Some Medications Scare Me- A Pharmacist’s Confessions

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“Dear Pharmacist,

I just became a pharmacist and started reading your syndicated column. Your emphasis is usually centered around the benefits of vitamins, minerals or alternative treatments, as compared to prescription medications.  I take offense sometimes because I think you should recommend more of our gold standard pharmaceuticals which are FDA approved, unlike nutritional supplements. For example, I read your article about depression and you only discussed vitamins and minerals, and never mentioned prescribed antidepressants.”
–JK, Gainesville, Florida

Dear JK,

Congratulations on your recent achievement of becoming a pharmacist! Your role is pivotal in helping patients navigate both traditional pharmaceuticals and alternative treatments. It’s great to see you engaging critically with different perspectives in the field.

I understand your concerns regarding the emphasis on vitamins and minerals over FDA-approved pharmaceuticals. It’s crucial, however, to recognize the diversity in patient preferences and medical needs. Some individuals seek natural remedies due to sensitivities to pharmaceuticals or personal preferences for non-drug interventions. As healthcare professionals, our goal is to support our patients with a broad spectrum of knowledge and options.

Regarding the treatment of depression, it’s true that traditional antidepressants play a critical role and are indispensable for many. They are rigorously tested and approved for safety and efficacy by the FDA. However, research also supports the use of certain vitamins and minerals in alleviating depression symptoms. For example, low levels of folic acid, vitamin B12, and magnesium have been linked to depression, and addressing these deficiencies can be part of a comprehensive treatment plan.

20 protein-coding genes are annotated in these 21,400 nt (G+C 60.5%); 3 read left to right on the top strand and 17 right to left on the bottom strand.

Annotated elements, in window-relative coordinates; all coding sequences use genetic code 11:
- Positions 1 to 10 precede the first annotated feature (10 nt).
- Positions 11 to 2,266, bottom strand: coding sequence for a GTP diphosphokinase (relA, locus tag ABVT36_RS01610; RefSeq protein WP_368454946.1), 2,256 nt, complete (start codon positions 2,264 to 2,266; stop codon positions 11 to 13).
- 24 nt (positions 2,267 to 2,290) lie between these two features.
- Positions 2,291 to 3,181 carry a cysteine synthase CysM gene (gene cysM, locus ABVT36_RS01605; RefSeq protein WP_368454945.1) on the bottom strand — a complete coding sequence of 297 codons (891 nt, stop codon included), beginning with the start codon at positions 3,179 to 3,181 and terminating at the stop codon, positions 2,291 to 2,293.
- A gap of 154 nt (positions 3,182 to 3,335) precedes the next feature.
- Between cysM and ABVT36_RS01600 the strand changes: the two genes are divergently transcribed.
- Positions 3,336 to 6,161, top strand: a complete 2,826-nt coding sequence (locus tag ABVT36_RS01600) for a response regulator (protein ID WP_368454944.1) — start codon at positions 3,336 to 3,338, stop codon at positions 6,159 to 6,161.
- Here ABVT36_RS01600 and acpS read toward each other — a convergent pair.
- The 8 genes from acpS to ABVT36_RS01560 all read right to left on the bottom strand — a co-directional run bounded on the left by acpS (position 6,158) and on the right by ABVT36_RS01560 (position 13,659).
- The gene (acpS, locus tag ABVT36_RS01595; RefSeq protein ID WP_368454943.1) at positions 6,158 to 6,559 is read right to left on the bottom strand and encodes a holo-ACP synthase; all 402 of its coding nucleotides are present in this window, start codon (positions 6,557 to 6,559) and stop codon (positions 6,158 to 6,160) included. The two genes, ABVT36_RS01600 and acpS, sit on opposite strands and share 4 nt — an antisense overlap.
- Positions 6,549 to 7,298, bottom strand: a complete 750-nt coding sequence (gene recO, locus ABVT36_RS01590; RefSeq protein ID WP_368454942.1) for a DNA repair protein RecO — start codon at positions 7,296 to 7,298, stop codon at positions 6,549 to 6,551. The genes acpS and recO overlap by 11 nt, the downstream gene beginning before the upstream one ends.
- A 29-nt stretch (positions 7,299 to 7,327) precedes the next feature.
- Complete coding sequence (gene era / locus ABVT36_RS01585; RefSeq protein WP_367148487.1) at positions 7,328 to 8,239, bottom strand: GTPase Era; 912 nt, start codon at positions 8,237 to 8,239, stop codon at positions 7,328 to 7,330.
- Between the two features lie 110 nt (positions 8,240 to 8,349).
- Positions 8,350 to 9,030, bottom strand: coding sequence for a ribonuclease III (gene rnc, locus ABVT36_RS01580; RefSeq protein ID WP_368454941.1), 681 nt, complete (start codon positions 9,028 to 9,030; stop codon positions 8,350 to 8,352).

It’s important to balance this discussion by acknowledging the side effects associated with both natural supplements and prescription medications. While supplements generally have fewer and milder side effects, they are not without risk and are less regulated than prescription drugs. Conversely, while pharmaceuticals are effective and necessary, they can also present significant side effects, which must be managed carefully.

As a pharmacist, you are uniquely positioned to educate your customers on these options. Engaging with both pharmaceuticals and natural remedies will enable you to provide holistic care and informed recommendations tailored to individual needs.

Lastly, here are some updated sections to consider for further reading or inclusion in educational materials at your pharmacy:

  1. Understanding Dietary Supplements: Explore the roles, benefits, and risks of supplements in managing various health conditions.
  2. Pharmacogenomics: How genetic testing can guide effective medication choices and minimize side effects in treatments, including depression.
  3. The Gut-Brain Connection: Investigate how gut health impacts mental health and how dietary changes can improve both mental and physical well-being.

Your dedication to learning and questioning is commendable, and it’s exactly what the field of pharmacy needs to advance and adapt to the changing healthcare landscape. Keep up the great work!